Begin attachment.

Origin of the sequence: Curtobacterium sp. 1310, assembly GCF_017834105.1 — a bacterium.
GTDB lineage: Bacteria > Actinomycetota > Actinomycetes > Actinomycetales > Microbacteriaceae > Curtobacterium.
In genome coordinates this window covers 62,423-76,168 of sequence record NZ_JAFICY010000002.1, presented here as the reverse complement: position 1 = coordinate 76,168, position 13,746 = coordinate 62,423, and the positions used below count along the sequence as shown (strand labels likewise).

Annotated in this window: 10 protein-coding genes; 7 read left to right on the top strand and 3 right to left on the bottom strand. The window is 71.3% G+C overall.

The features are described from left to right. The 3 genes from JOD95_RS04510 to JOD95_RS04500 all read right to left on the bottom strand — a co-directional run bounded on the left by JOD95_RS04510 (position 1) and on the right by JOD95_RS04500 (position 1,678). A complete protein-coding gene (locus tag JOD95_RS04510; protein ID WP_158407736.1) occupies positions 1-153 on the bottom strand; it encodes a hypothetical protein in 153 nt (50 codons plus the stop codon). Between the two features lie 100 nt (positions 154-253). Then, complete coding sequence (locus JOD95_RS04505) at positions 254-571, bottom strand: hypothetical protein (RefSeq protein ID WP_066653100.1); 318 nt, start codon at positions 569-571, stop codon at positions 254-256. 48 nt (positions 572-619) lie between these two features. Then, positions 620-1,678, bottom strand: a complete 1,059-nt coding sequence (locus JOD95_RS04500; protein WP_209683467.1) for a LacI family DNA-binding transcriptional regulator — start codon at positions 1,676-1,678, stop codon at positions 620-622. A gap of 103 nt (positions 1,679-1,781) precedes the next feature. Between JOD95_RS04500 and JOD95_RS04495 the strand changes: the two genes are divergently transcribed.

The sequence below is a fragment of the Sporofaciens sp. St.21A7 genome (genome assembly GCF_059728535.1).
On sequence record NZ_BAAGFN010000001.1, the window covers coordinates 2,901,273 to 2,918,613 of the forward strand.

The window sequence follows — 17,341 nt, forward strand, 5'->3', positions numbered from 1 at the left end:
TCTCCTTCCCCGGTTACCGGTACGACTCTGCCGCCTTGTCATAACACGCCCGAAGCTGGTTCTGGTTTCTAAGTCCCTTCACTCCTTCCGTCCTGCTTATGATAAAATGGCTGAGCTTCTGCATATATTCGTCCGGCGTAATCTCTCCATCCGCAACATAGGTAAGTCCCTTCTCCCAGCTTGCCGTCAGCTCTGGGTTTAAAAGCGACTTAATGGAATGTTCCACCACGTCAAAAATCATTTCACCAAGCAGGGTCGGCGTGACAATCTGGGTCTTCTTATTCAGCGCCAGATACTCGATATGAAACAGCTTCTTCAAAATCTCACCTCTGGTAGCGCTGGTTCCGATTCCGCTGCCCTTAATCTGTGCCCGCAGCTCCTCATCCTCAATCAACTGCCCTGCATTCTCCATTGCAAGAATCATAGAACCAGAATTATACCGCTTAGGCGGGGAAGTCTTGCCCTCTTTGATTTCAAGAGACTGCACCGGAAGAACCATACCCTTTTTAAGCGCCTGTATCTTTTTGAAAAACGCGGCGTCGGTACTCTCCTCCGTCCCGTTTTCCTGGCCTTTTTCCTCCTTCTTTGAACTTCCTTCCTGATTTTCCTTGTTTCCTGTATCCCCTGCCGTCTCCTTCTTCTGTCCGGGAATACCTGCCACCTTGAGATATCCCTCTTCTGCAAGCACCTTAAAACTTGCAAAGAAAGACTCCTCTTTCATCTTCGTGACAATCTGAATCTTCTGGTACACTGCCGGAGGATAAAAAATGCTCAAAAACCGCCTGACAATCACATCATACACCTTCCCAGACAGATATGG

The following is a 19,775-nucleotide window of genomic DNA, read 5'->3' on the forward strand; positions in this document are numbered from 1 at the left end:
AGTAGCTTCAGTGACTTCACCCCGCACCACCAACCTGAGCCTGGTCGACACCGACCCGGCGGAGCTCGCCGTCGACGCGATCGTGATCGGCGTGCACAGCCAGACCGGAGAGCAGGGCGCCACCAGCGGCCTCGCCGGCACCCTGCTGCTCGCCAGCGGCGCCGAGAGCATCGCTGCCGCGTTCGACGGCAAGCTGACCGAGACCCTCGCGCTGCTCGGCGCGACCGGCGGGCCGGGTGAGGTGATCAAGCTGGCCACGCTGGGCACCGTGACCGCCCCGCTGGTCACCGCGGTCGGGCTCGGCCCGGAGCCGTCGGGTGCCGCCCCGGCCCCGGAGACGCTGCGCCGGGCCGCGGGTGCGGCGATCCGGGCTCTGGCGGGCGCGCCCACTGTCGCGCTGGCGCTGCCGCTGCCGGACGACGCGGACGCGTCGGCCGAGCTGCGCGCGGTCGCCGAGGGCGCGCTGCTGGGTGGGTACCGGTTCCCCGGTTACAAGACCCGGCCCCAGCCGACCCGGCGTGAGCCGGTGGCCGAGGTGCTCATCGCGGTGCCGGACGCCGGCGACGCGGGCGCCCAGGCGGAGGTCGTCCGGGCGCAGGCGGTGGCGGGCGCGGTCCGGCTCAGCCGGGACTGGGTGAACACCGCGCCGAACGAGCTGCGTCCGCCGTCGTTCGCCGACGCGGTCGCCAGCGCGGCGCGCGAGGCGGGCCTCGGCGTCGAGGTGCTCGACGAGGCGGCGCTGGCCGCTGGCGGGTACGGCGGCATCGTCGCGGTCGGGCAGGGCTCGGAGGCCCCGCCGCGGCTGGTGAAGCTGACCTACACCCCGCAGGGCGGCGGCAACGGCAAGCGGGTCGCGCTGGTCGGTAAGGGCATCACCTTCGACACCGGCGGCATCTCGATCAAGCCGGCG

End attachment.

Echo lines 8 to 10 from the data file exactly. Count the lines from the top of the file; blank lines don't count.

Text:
The window sequence follows — 17,341 nt, forward strand, 5'->3', positions numbered from 1 at the left end:
TCTCCTTCCCCGGTTACCGGTACGACTCTGCCGCCTTGTCATAACACGCCCGAAGCTGGTTCTGGTTTCTAAGTCCCTTCACTCCTTCCGTCCTGCTTATGATAAAATGGCTGAGCTTCTGCATATATTCGTCCGGCGTAATCTCTCCATCCGCAACATAGGTAAGTCCCTTCTCCCAGCTTGCCGTCAGCTCTGGGTTTAAAAGCGACTTAATGGAATGTTCCACCACGTCAAAAATCATTTCACCAAGCAGGGTCGGCGTGACAATCTGGGTCTTCTTATTCAGCGCCAGATACTCGATATGAAACAGCTTCTTCAAAATCTCACCTCTGGTAGCGCTGGTTCCGATTCCGCTGCCCTTAATCTGTGCCCGCAGCTCCTCATCCTCAATCAACTGCCCTGCATTCTCCATTGCAAGAATCATAGAACCAGAATTATACCGCTTAGGCGGGGAAGTCTTGCCCTCTTTGATTTCAAGAGACTGCACCGGAAGAACCATACCCTTTTTAAGCGCCTGTATCTTTTTGAAAAACGCGGCGTCGGTACTCTCCTCCGTCCCGTTTTCCTGGCCTTTTTCCTCCTTCTTTGAACTTCCTTCCTGATTTTCCTTGTTTCCTGTATCCCCTGCCGTCTCCTTCTTCTGTCCGGGAATACCTGCCACCTTGAGATATCCCTCTTCTGCAAGCACCTTAAAACTTGCAAAGAAAGACTCCTCTTTCATCTTCGTGACAATCTGAATCTTCTGGTACACTGCCGGAGGATAAAAAATGCTCAAAAACCGCCTGACAATCACATCATACACCTTCCCAGACAGATATGG

The following is a 19,775-nucleotide window of genomic DNA, read 5'->3' on the forward strand; positions in this document are numbered from 1 at the left end: